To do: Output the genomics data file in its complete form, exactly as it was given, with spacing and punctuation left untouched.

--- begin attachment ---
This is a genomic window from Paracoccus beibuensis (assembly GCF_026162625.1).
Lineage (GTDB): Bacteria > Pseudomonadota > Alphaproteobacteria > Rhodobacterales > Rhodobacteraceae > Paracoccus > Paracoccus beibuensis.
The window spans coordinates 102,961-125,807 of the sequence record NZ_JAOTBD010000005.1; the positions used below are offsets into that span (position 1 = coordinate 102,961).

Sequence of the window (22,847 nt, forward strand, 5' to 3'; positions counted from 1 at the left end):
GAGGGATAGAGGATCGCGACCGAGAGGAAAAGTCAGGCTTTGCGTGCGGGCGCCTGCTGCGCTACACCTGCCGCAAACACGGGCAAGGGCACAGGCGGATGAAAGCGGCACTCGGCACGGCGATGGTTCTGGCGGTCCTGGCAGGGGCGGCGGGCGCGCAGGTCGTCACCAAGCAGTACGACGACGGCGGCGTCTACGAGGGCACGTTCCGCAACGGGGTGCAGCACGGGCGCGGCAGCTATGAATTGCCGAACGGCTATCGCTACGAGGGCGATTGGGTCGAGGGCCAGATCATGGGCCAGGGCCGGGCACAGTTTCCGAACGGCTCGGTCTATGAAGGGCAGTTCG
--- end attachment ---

This is a genomic window from Paracoccus beibuensis (assembly GCF_026162625.1).
Lineage (GTDB): Bacteria > Pseudomonadota > Alphaproteobacteria > Rhodobacterales > Rhodobacteraceae > Paracoccus > Paracoccus beibuensis.
The window spans coordinates 102,961-125,807 of the sequence record NZ_JAOTBD010000005.1; the positions used below are offsets into that span (position 1 = coordinate 102,961).

Sequence of the window (22,847 nt, forward strand, 5' to 3'; positions counted from 1 at the left end):
GAGGGATAGAGGATCGCGACCGAGAGGAAAAGTCAGGCTTTGCGTGCGGGCGCCTGCTGCGCTACACCTGCCGCAAACACGGGCAAGGGCACAGGCGGATGAAAGCGGCACTCGGCACGGCGATGGTTCTGGCGGTCCTGGCAGGGGCGGCGGGCGCGCAGGTCGTCACCAAGCAGTACGACGACGGCGGCGTCTACGAGGGCACGTTCCGCAACGGGGTGCAGCACGGGCGCGGCAGCTATGAATTGCCGAACGGCTATCGCTACGAGGGCGATTGGGTCGAGGGCCAGATCATGGGCCAGGGCCGGGCACAGTTTCCGAACGGCTCGGTCTATGAAGGGCAGTTCG